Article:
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Psychiatr Clin North Am. 1996 Sep;19(3):481-93.

Psychiatric sequelae in seriously ill children and their families.

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Division of Child and Adolescent Psychiatry, University of California Los Angeles School of Medicine, USA.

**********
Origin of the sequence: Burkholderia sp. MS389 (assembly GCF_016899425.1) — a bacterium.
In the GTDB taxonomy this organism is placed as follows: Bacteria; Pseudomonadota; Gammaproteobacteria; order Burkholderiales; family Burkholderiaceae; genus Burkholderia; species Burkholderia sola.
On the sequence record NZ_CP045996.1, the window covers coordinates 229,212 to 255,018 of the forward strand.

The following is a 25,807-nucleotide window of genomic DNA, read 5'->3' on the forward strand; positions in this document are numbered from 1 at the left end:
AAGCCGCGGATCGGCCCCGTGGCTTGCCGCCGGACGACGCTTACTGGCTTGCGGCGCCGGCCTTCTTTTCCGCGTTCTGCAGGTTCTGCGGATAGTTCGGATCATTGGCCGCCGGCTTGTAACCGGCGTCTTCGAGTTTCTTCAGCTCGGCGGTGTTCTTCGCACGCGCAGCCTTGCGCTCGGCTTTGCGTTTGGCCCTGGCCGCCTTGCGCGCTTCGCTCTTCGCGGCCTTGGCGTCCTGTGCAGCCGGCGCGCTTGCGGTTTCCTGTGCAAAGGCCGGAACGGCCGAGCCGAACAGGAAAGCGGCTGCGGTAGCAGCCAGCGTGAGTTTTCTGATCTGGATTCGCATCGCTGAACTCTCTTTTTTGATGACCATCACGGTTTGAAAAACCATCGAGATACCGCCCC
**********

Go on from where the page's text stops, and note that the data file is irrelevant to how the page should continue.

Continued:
Going through a life-threatening illness as a child or adolescent is a tremendously stressful experience for the entire family. Although the majority of survivors do go on to adjust and function well, some have ongoing problems. These problems include evidence of posttraumatic stress, learning difficulties, depression, and anxiety. Their parents appear to be even more severely affected, possibly because they had a better appreciation at the time of the true dangers posed by the illness and the treatment. Little is yet known about their siblings, although it is clear that the acute stage of illness and treatment effects the entire family. Areas needing study include the long-term sequelae on siblings of survivors, as well as a better understanding of the precipitants and mediators of the problems noted in survivors and parents. Only then can interventions and preventative measures be undertaken and tested. Also needed is a better understanding of the impact of cultural differences on precipitants, mediators, and symptoms.

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